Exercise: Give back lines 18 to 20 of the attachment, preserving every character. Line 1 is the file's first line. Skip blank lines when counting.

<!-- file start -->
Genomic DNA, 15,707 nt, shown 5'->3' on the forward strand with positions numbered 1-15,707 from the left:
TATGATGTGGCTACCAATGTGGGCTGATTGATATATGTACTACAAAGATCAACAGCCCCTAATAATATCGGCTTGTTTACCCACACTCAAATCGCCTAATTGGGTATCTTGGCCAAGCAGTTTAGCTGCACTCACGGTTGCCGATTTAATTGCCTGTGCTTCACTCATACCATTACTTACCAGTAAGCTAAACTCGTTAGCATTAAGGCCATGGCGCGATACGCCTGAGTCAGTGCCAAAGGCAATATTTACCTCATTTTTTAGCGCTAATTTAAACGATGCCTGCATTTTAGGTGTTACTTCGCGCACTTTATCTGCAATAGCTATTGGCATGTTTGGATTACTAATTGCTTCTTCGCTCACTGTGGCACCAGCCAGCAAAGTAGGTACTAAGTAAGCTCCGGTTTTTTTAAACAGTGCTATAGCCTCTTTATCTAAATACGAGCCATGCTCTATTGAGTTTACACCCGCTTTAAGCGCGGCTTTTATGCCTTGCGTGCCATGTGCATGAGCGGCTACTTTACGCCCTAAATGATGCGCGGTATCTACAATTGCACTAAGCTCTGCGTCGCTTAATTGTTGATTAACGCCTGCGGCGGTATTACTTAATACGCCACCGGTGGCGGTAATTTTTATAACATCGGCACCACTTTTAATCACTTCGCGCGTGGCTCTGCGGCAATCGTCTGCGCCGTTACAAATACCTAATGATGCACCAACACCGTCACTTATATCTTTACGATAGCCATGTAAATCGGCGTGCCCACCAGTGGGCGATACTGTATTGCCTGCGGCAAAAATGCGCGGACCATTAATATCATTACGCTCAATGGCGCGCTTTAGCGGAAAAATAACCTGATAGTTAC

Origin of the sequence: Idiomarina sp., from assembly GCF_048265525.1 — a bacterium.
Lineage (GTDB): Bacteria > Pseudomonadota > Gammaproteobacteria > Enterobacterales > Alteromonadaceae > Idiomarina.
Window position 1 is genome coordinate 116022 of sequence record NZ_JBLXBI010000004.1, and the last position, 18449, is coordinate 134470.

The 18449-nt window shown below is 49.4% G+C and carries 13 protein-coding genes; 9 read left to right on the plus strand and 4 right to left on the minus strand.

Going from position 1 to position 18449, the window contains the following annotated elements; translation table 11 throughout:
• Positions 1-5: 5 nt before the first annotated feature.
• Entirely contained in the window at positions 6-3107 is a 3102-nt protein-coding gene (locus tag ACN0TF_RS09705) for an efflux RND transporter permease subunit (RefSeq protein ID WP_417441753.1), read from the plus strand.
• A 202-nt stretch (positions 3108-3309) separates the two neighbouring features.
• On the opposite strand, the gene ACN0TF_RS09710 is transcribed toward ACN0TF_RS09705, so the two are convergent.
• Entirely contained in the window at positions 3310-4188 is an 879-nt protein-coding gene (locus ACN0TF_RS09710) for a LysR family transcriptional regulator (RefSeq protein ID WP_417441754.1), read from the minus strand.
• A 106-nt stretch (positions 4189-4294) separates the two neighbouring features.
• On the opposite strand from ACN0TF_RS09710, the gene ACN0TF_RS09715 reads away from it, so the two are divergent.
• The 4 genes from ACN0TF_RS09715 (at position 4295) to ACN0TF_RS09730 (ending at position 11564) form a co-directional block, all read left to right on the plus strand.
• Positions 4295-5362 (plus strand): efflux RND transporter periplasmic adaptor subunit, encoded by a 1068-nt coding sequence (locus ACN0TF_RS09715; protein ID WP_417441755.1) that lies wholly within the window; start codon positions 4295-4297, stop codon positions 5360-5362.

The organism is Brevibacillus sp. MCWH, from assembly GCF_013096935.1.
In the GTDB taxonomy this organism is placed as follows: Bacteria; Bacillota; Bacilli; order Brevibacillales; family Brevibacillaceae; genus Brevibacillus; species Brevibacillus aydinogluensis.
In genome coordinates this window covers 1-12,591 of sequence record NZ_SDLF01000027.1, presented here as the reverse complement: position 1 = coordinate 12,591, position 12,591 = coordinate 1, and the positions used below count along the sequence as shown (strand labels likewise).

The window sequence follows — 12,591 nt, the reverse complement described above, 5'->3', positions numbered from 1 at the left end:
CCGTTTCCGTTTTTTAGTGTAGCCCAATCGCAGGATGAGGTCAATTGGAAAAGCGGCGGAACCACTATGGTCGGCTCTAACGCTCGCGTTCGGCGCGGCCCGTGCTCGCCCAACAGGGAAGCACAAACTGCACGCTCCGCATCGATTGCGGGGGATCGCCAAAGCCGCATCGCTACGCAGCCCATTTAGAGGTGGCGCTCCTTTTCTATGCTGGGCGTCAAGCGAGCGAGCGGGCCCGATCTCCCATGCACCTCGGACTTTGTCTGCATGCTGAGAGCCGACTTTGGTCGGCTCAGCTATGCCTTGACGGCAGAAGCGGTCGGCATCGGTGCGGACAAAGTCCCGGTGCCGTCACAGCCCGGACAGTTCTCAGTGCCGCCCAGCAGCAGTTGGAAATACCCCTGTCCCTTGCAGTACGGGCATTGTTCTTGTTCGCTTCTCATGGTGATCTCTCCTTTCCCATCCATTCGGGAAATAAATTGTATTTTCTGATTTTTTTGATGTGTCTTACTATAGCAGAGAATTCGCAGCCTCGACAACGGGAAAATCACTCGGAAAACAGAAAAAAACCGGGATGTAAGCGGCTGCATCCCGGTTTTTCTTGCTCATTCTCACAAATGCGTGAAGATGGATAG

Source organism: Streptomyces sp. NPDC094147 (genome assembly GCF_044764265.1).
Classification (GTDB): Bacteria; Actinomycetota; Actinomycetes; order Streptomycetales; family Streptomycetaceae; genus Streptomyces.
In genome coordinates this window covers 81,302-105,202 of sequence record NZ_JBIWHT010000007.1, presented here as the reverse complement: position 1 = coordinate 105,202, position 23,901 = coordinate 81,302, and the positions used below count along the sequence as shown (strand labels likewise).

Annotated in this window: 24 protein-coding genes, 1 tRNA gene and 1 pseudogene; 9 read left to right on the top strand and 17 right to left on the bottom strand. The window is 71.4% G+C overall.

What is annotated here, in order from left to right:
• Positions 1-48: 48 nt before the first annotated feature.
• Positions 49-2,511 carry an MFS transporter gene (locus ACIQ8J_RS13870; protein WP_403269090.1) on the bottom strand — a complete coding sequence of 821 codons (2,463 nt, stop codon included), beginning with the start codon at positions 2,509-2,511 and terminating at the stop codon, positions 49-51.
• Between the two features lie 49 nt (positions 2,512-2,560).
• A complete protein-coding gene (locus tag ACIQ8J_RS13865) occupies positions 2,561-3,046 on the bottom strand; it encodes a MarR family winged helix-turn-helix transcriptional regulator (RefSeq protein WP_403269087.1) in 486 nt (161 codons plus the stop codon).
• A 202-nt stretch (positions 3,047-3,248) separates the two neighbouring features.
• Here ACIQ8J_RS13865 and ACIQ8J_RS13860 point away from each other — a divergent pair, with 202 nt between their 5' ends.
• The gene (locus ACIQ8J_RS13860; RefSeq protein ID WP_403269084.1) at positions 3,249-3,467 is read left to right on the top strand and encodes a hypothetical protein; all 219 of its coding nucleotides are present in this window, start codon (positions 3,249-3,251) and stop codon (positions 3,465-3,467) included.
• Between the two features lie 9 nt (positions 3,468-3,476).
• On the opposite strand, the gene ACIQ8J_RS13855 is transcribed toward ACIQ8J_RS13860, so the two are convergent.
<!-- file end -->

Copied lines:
In the GTDB taxonomy this organism is placed as follows: Bacteria; Bacillota; Bacilli; order Brevibacillales; family Brevibacillaceae; genus Brevibacillus; species Brevibacillus aydinogluensis.
In genome coordinates this window covers 1-12,591 of sequence record NZ_SDLF01000027.1, presented here as the reverse complement: position 1 = coordinate 12,591, position 12,591 = coordinate 1, and the positions used below count along the sequence as shown (strand labels likewise).

The window sequence follows — 12,591 nt, the reverse complement described above, 5'->3', positions numbered from 1 at the left end: